And while living in the moment complicates dealing with future problems like climate change, "presentist" culture holds opportunities for environmentalists, too. We've given up on some of the ideologies of the 20th century and are beginning to grope at something new. Rushkoff points to Occupy Wall Street as the first fully presentist political movement, one that discards end goals and debates in favor of building consensus and making changes on the ground. And we’re poised to transcend being passive consumers: Technology can enable us to question corporations and find new, more sustainable models of commerce.
But how do we encourage an open, vibrant world without being driven crazy? While the knee-jerk reaction is to just unplug, Rushkoff is no luddite. He’s been writing about the internet since the early '90s and insists the solution lies in understanding our technology and making it work for, rather than against, us. We must become the programmers instead of the programmed, he argues.
I recently chatted with Rushkoff over the phone about the implications Present Shock has for green issues. (This conversation seems to have staying power across a wide range of media: Rushkoff blew Stephen Colbert’s mind back in May, and he was on Marc Maron’s podcast last week.) The man has a sharp way with words -- he describes Facebook as a modern-day Tupperware party and doesn't hesitate to give the middle finger to Walmart. Below, highlights from our conversation.
Woody Harrelson could put the crunchiest Grist staff member to shame. The Academy Award nominated actor lives off the grid in a solar-powered, organic farming community in Hawaii. He’s been a vegan for 26 years and eats a mostly raw diet. Scratch dairy or meat cravings. He just craves cooked food.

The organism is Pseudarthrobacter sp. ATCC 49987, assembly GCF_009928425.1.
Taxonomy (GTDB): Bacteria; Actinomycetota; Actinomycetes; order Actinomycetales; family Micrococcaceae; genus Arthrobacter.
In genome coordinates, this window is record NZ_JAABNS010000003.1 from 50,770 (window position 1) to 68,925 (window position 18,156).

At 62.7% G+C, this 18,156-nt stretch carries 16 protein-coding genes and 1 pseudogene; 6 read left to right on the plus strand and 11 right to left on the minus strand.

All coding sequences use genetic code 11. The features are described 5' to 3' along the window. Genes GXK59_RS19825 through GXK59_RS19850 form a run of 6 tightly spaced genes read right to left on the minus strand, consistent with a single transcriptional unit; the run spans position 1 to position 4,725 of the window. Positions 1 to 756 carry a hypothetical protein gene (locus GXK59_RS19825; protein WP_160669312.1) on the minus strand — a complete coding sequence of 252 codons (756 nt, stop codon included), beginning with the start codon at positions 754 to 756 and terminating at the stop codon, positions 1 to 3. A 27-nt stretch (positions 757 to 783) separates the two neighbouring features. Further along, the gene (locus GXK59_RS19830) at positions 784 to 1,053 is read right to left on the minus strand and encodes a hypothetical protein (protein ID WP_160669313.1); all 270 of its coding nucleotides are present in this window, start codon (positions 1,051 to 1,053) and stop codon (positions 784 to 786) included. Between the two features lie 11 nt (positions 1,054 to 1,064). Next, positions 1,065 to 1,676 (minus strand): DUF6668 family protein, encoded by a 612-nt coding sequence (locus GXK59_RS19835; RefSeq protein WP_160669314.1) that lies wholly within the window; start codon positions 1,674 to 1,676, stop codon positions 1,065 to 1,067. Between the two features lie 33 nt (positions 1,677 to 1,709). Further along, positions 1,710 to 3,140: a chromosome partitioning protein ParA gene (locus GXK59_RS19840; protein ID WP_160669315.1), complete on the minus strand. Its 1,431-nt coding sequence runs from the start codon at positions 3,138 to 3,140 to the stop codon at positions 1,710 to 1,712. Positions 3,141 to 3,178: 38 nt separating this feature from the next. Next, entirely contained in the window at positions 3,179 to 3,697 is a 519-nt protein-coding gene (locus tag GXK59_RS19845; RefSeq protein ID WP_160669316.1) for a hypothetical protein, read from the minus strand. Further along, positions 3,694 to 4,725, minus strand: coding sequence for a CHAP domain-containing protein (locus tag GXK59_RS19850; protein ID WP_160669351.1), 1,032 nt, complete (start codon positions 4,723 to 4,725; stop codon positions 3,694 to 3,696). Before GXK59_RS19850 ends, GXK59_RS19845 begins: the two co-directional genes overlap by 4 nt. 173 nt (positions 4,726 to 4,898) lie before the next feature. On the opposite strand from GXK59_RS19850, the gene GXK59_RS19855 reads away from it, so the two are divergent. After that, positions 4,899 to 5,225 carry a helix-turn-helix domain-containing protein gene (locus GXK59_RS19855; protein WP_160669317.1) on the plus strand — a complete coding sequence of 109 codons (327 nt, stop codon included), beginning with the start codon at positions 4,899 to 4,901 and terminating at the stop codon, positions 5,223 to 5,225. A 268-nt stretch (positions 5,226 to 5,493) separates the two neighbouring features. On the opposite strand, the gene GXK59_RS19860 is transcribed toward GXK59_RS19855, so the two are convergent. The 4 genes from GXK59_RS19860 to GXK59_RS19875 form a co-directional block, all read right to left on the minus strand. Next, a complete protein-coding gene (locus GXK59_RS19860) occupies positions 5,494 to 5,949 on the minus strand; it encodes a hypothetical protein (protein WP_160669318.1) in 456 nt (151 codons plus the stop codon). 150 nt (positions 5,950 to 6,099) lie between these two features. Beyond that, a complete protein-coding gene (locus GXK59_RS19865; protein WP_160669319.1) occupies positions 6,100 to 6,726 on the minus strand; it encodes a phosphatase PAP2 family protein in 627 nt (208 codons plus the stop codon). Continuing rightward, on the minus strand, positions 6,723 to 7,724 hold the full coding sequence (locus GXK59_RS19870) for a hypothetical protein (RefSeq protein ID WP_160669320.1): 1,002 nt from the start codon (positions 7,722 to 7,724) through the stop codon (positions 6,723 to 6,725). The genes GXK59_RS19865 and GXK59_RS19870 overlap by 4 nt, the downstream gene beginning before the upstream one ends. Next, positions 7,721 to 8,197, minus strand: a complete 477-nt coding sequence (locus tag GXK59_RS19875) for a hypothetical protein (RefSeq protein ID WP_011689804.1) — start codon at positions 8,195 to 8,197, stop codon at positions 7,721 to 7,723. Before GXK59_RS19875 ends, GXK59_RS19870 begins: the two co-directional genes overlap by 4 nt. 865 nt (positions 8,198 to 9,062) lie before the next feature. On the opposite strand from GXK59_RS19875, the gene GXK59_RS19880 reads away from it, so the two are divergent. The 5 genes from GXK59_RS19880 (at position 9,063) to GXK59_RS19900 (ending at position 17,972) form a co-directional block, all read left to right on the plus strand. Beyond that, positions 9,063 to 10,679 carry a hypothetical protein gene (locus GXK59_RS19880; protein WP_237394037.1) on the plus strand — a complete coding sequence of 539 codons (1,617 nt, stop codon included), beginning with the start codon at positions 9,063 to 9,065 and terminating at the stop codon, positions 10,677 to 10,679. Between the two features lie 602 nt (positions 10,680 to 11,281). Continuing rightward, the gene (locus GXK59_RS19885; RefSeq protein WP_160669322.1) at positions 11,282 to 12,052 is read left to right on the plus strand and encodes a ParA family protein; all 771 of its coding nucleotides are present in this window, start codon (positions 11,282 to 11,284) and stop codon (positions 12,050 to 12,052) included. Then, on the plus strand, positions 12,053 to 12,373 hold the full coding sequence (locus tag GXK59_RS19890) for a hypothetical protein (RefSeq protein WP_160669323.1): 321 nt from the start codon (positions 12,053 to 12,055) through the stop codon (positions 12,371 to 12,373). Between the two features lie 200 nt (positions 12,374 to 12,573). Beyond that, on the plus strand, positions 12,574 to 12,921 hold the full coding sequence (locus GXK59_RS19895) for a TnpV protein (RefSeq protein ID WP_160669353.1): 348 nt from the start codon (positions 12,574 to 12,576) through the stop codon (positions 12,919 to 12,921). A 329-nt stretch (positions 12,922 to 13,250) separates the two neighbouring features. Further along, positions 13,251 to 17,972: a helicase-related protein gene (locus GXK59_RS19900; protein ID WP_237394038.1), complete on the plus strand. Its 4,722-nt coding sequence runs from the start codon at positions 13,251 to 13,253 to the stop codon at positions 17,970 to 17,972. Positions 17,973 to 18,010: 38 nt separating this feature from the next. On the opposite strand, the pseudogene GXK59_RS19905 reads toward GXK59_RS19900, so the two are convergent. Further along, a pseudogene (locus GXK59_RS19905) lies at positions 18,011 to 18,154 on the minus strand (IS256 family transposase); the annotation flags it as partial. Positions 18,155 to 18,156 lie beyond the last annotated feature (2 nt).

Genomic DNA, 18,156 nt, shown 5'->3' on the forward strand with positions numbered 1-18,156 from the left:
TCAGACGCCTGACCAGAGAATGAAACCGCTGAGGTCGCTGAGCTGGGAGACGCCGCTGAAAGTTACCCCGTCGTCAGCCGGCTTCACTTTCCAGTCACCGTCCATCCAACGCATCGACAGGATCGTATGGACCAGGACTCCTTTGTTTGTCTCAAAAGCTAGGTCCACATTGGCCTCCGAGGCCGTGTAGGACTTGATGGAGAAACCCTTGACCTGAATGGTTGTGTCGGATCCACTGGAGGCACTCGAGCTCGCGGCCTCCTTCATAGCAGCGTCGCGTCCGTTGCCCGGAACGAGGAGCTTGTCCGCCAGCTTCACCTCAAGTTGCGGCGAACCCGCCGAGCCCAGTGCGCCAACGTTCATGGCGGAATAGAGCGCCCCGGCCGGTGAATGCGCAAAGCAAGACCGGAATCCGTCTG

Harrelson, who calls himself a “lover of the forest,” first became involved in environmental causes back when he was playing the part of a bartender on Cheers. In '92, a bipartisan bill in Congress aimed to make millions of acres of virgin Montana wilderness available to logging companies. Harrelson joined forces with a coalition of environmentalists, including Peter Bahouth of Greenpeace, that was pressuring lawmakers and pushing to weaken the legislation. While the bill ultimately failed, it got him thinking, “Geez, even if you do stop the deforestation here or there, the timber industry just goes somewhere else. You really need to change systems.”
For Harrelson, that meant finding a replacement for paper made from wood. And so, in the late '90s, Harrelson started working with Canadian entrepreneur Jeff Golfman to figure out how to make paper without using wood. After 15 years of research and development, the company has a product made from 80 percent wheat straw waste. Today, the company, Prairie Pulp & Paper, is announcing the sale of its Step Forward Paper at Staples stores.
On a sunny Saturday afternoon, Harrelson made brief calls to the media about the announcement. I took the opportunity to ask him about everything BUT paper, but he managed to squeeze in some paper talk anyway. Golfman, Prairie Pulp & Paper's president, joined us for the call. Here's our lightly edited conversation:
I was 9 years old when the political first became personal. Swayed by stories of kids not much older than me stitching together soccer balls and sneakers, my sister, mom, and I made a pact to never wear Nike. In a sea of Air Jordans, I held my own in uncool shoes* against neoliberal arguments I could tell were bullshit years before I hit puberty.
Sixteen years later, I found myself sneaking stories about sustainable fashion into Grist. Why clothing? Why this issue, so often associated with vanity, and not another, more worthy topic? What about the local food movement? Or the multifaceted battles over renewable and dirty energy? The world is burning, and you want to write about jeans? Really?
That’s all important, but it wasn’t until I tried to write about the recent collapse of the Rana Plaza garment factory building in Bangladesh that I made the connection as to why this stuff matters so much to me. By last count, more than 1,000 people have died in Rana Plaza, making it the most deadly accident the garment industry has ever seen.